3 reasons why managing a business is like raising a toddler
1. Michael Bolton said it best, but it bears repeating. Time, love and tenderness.
No mother would throw her baby in a room, close the door, say, “Good luck, see you when you grow up!” and hope for the best. No, no. It takes nine long months for a baby to develop into existence, and much longer than that for it to become the awesome person you know he was meant to be. A combination of precious time, incalculable patience and countless hugs are required to rear a baby into a toddler (and then into a child, and eventually, help me, a teenager).
The same is true for business image. A company’s brand requires constant care. Keep up with your industry, the market, your competition, and most importantly, your consumers to make sure you are taking full advantage of opportunities to nourish your company’s image and grow your business.
Ask yourself: Was your logo designed a decade ago? Does it look like it was? Does your website’s home page say, “Welcome to our website!” like most sites did in 1997? Do you have company stationery so old it doesn’t include your email address? Is something relevant to your business happening in the news? Have you acknowledged the issue via your company’s Facebook page or the appropriate section of your website? Is your competition sending promotions via email, but you’re still paying loads for direct mail marketing? Take the time to really delve into these areas, and figure out where your business and its image could stand to make improvements.
Bottom line: Without the stable presence of a loving mother, a baby will fail to form mature emotions. Without a consistent regard for brand and image, your company will fall behind the times, and certainly behind the competition.
2. Ignore it, and it will go in the wrong direction.
Baby gates were invented for a reason: so that busy moms could turn their backs on their toddlers for a few minutes at a time and not worry about their babies tumbling down the steps (please note, I don’t encourage you to let a gate babysit your child). But the safety contraption only works if you use it correctly. You must screw it to the wall properly, and remember to lock it each time you enter or leave the room.
The same principle applies to your business. Automated processes can be a lifesaver for a multi-tasking entrepreneur or small-business owner. But remember to give your customers the personalized attention and service they expect and deserve.
Bottom line: Leave a toddler alone, you’ll find her eating dog food and playing with a box of matches you left on the coffee table. Leave your business unattended, and when you return, you may not find it at all.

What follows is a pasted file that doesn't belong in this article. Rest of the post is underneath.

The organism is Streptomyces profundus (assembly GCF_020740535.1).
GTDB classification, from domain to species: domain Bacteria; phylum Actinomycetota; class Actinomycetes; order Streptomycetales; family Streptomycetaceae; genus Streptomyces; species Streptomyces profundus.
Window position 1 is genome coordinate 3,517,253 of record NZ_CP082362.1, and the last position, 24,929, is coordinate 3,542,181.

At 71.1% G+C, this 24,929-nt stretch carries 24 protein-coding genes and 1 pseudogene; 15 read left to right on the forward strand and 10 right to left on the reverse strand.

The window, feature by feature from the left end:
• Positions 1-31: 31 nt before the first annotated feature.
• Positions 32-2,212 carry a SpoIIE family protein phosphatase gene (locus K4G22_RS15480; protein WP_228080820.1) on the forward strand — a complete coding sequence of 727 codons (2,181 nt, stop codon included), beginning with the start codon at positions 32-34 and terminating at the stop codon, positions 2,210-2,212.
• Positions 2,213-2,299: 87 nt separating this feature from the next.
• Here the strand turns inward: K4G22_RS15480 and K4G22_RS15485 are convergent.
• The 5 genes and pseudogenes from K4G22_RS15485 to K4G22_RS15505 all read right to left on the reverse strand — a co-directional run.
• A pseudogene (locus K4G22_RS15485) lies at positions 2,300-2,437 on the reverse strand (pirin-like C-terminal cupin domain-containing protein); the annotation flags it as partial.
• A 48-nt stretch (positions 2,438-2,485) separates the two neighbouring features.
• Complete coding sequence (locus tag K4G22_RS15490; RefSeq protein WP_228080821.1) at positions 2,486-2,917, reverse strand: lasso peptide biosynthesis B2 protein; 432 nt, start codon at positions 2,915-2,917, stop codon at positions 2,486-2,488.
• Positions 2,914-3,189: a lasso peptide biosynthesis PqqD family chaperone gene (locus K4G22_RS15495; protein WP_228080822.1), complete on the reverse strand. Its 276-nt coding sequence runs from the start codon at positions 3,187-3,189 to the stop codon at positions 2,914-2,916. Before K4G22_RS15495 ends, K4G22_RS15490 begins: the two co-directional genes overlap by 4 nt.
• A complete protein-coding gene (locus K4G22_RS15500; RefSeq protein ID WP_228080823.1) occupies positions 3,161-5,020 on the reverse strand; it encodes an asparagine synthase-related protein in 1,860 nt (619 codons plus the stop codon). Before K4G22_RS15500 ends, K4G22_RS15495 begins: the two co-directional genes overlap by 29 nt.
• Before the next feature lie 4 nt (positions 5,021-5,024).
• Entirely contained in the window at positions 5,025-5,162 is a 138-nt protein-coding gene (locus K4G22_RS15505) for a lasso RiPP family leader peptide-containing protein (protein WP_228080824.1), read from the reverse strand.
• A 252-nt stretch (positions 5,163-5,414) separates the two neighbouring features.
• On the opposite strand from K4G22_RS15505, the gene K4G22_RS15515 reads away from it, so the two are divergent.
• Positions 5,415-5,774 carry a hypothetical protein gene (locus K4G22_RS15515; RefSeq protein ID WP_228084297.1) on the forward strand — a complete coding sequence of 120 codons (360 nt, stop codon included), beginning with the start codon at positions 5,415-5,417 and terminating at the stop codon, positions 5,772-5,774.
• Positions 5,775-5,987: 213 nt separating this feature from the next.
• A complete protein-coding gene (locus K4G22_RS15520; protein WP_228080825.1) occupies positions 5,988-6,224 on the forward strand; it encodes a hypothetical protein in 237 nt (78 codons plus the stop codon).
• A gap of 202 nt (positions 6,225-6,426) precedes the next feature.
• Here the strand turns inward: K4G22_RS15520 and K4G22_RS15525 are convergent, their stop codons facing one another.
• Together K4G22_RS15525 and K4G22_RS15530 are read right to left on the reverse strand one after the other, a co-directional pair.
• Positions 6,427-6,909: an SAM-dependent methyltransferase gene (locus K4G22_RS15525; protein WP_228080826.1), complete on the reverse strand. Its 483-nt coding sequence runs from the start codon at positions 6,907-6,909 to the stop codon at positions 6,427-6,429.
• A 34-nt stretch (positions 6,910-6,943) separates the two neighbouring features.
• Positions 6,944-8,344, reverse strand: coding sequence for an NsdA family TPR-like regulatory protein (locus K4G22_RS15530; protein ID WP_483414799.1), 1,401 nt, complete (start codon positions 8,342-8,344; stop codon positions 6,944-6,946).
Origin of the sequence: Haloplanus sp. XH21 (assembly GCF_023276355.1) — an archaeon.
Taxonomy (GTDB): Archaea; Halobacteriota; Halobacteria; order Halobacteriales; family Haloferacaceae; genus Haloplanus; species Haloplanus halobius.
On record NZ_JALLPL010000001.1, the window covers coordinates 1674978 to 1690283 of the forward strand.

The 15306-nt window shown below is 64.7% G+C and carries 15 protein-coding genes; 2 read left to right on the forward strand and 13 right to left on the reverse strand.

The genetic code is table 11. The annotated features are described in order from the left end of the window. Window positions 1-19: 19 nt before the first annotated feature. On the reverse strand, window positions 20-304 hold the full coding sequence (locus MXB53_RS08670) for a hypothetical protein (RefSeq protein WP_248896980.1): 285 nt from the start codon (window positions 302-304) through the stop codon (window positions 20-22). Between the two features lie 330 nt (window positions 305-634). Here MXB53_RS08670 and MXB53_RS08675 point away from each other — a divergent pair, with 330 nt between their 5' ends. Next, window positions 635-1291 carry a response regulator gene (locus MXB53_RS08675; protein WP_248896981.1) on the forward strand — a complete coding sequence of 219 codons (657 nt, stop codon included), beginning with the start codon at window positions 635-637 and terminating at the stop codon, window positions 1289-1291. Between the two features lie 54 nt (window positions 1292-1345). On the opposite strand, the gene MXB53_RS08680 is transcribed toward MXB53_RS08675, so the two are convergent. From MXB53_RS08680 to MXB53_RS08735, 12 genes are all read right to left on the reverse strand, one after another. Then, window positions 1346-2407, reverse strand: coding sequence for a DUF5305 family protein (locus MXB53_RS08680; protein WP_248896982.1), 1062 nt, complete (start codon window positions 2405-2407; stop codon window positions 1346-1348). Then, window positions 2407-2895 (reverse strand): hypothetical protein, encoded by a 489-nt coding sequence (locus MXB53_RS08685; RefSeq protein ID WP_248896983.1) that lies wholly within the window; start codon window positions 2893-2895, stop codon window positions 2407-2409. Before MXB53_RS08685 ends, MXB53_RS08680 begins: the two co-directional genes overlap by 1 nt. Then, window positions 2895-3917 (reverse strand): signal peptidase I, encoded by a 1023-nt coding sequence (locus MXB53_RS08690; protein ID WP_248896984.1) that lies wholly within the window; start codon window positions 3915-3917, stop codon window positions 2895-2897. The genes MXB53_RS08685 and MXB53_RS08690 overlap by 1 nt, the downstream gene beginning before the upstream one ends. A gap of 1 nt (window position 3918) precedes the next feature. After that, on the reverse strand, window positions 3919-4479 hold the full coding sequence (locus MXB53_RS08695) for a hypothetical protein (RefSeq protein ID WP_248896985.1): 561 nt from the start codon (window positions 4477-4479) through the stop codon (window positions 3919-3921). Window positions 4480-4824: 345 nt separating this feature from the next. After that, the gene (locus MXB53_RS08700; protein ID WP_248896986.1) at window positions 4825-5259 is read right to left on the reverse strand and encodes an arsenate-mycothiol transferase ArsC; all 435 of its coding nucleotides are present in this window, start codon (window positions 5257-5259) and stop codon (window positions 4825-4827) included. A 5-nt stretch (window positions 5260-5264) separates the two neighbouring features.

3. It just might turn out to impress you.
Since my son turned 2, he has not failed to amaze me on any given day. Just a couple short months ago, our conversations consisted of me asking him what he wanted for breakfast, and him staring up at me with a confused look on his face. “Moo,” he’d say. “Uhhh, are you saying you want milk? A hamburger? A toy?” But now, we have full-fledged discussions about what should happen on the potty (vs. on the floor), about the plotlines of a particularly animated stuffed bear with his own TV show, and about how his sister does not appreciate him shoving the pacifier in her mouth, even if he insists she really wanted it in a hurry.
Likewise, just a handful of years ago, my business consisted of me meeting with brides-to-be, working out the details of their bridal party march down the aisle so I could design their wedding program. By the time it was all said and done, I probably ended up earning the same number of dollars per hour that I now pay my babysitter. I really enjoyed working on what I called “graphic accessories” for weddings and related events, but I quickly tired of tying satin ribbons to 200 programs at 10 o’clock at night after having worked all day at my 9 to 5.
I’m not sure when it happened, but somewhere along the way, my clientele turned into small businesses and non-profits. Little by little, I gained experience working with professional business people dealing with email promotions and whether it would be a good return on investment, instead of working with frazzled brides dealing with shower invitations and whether to print 10 extra copies in case she decided to invite B-listers to the event.
If you had asked me what my business what turn into back when I first started it, there is no way I would have said it would be my full-time gig, working whatever hours I please with awesome clients on projects that I love (and none that include organza bows). And if you had told me a few weeks ago that my son would soon be singing the full lyrics to “Be My Baby” by the Ronettes and peeing on the potty, I would have said you were nuts.
Bottom line: Set goals for your toddler, and he will surprise you with all he can accomplish. Set goals for your business, and it will take its own twists and turns to become what it was meant to be, regardless of what you expected.